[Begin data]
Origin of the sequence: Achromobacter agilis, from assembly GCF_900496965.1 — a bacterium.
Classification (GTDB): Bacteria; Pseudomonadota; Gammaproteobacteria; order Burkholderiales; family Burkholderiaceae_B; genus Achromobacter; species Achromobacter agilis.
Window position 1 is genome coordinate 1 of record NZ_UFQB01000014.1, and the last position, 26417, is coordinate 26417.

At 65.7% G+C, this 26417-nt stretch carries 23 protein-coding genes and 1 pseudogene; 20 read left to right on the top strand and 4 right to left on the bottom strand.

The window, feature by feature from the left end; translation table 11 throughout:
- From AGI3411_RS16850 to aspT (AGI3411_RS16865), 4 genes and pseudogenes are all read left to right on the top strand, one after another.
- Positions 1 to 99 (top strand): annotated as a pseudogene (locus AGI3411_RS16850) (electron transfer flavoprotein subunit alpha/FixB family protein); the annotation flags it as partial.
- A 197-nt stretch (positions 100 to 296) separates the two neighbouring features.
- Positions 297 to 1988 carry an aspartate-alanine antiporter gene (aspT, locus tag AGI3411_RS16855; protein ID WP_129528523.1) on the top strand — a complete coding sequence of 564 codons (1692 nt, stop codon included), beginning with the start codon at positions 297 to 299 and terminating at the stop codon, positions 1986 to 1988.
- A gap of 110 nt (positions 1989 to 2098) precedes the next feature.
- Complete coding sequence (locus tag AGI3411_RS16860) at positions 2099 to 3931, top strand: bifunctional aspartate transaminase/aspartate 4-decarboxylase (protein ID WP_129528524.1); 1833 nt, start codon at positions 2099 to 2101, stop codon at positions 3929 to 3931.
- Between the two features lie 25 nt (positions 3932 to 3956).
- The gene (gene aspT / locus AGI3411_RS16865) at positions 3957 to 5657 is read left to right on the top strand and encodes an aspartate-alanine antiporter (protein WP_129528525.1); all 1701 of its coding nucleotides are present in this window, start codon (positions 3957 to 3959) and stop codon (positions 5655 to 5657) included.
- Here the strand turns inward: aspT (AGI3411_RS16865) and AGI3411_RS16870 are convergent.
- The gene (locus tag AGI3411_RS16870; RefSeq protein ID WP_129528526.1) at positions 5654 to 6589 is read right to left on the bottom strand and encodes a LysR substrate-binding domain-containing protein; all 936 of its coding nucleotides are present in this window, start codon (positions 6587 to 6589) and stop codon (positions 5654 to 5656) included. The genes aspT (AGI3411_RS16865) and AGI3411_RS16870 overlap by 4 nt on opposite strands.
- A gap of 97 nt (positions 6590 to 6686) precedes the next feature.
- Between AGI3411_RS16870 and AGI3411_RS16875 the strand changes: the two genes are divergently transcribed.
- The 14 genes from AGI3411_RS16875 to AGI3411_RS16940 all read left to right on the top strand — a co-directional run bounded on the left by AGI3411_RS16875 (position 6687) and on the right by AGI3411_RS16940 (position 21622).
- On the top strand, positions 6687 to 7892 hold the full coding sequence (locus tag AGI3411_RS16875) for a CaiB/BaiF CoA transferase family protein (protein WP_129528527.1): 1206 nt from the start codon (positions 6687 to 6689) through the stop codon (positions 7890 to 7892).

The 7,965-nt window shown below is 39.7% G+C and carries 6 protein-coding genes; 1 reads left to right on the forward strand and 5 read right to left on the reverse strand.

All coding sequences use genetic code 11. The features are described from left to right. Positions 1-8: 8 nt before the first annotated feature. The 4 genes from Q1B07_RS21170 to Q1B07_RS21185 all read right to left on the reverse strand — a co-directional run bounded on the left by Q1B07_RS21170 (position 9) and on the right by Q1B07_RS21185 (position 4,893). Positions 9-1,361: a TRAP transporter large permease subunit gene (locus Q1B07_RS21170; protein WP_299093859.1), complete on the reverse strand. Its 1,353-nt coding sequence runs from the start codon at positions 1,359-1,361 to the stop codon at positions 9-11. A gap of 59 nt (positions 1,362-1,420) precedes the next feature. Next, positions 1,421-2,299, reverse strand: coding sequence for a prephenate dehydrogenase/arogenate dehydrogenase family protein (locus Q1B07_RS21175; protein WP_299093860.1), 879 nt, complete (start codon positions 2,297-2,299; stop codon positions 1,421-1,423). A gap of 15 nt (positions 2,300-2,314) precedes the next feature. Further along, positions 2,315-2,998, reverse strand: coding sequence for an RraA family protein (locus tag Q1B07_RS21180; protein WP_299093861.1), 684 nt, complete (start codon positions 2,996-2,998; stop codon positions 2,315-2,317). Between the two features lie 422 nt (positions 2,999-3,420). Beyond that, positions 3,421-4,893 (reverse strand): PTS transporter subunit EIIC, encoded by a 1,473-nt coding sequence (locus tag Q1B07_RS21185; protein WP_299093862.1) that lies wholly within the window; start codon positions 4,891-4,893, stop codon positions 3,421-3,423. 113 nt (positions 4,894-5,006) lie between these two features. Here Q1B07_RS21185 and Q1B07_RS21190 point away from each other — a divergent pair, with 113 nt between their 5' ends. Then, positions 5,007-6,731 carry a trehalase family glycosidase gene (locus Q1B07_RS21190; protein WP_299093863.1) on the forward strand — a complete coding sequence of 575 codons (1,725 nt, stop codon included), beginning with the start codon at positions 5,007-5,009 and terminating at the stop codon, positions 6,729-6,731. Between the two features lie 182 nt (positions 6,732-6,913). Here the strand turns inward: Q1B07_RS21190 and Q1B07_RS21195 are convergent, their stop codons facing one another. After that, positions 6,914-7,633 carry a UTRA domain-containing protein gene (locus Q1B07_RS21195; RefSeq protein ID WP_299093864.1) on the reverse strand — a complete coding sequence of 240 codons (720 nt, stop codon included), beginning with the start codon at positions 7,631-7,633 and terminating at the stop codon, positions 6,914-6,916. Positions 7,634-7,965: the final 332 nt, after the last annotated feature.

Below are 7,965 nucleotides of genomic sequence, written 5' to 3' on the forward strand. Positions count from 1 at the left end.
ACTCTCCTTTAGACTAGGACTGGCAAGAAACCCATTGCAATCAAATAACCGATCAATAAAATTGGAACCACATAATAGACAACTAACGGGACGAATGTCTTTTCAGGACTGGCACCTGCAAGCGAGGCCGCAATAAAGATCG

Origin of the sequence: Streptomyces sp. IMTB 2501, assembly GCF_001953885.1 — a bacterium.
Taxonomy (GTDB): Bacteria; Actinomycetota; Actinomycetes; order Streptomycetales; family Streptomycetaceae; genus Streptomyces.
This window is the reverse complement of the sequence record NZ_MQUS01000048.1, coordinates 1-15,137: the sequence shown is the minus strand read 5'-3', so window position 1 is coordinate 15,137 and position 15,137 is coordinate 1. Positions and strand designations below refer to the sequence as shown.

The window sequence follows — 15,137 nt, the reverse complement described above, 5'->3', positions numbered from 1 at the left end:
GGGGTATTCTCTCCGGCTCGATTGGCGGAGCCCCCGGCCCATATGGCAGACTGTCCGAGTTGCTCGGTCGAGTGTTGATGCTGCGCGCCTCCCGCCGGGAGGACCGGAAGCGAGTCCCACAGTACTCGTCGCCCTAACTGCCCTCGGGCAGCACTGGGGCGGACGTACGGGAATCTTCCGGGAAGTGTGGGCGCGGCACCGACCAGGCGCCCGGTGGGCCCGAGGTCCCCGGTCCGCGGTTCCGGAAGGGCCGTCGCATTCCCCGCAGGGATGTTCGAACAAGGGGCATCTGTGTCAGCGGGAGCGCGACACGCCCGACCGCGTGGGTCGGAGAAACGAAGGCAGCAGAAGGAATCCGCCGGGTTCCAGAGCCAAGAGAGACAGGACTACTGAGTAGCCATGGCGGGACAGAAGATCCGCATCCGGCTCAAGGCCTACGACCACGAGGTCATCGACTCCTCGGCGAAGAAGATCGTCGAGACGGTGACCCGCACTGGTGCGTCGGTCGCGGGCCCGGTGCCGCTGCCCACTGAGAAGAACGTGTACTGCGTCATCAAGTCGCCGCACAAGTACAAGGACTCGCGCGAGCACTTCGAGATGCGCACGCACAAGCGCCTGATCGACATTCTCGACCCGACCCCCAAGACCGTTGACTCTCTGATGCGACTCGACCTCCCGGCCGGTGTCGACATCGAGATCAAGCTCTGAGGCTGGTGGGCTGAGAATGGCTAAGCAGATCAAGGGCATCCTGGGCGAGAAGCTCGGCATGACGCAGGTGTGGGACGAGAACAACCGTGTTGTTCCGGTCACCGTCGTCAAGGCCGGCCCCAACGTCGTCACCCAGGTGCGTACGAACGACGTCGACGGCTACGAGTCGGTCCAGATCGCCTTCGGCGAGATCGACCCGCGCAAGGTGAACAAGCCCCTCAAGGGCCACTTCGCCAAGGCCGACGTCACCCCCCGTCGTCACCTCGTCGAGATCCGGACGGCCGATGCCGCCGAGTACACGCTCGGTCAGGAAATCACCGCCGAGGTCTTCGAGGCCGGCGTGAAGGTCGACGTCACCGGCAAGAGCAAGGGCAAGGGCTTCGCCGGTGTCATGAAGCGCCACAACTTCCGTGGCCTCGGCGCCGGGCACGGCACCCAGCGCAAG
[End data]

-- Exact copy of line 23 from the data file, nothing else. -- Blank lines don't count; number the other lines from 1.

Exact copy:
ACTCTCCTTTAGACTAGGACTGGCAAGAAACCCATTGCAATCAAATAACCGATCAATAAAATTGGAACCACATAATAGACAACTAACGGGACGAATGTCTTTTCAGGACTGGCACCTGCAAGCGAGGCCGCAATAAAGATCG